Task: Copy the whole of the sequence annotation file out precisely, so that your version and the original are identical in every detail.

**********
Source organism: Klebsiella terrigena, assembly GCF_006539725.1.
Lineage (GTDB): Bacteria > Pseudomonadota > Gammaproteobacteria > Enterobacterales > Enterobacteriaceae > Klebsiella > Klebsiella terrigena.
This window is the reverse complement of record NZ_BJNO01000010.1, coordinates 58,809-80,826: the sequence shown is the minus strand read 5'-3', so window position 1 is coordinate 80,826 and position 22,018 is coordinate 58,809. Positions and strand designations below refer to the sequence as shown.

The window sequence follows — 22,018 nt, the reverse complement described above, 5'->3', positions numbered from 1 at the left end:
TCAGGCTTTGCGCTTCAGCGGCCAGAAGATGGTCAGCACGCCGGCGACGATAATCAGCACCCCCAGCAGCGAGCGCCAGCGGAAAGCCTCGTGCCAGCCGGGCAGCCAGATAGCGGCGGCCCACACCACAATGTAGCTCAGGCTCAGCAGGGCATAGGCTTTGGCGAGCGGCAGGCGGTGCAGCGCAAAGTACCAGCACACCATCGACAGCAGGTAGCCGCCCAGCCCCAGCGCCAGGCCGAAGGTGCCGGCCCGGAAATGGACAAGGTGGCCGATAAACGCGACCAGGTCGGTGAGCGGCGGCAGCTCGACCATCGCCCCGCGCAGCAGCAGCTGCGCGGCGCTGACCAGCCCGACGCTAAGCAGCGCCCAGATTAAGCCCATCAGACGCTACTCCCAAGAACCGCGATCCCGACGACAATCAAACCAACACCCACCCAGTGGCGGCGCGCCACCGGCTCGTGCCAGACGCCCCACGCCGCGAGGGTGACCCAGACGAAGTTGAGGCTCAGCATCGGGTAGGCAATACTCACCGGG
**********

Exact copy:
Source organism: Klebsiella terrigena, assembly GCF_006539725.1.
Lineage (GTDB): Bacteria > Pseudomonadota > Gammaproteobacteria > Enterobacterales > Enterobacteriaceae > Klebsiella > Klebsiella terrigena.
This window is the reverse complement of record NZ_BJNO01000010.1, coordinates 58,809-80,826: the sequence shown is the minus strand read 5'-3', so window position 1 is coordinate 80,826 and position 22,018 is coordinate 58,809. Positions and strand designations below refer to the sequence as shown.

The window sequence follows — 22,018 nt, the reverse complement described above, 5'->3', positions numbered from 1 at the left end:
TCAGGCTTTGCGCTTCAGCGGCCAGAAGATGGTCAGCACGCCGGCGACGATAATCAGCACCCCCAGCAGCGAGCGCCAGCGGAAAGCCTCGTGCCAGCCGGGCAGCCAGATAGCGGCGGCCCACACCACAATGTAGCTCAGGCTCAGCAGGGCATAGGCTTTGGCGAGCGGCAGGCGGTGCAGCGCAAAGTACCAGCACACCATCGACAGCAGGTAGCCGCCCAGCCCCAGCGCCAGGCCGAAGGTGCCGGCCCGGAAATGGACAAGGTGGCCGATAAACGCGACCAGGTCGGTGAGCGGCGGCAGCTCGACCATCGCCCCGCGCAGCAGCAGCTGCGCGGCGCTGACCAGCCCGACGCTAAGCAGCGCCCAGATTAAGCCCATCAGACGCTACTCCCAAGAACCGCGATCCCGACGACAATCAAACCAACACCCACCCAGTGGCGGCGCGCCACCGGCTCGTGCCAGACGCCCCACGCCGCGAGGGTGACCCAGACGAAGTTGAGGCTCAGCATCGGGTAGGCAATACTCACCGGG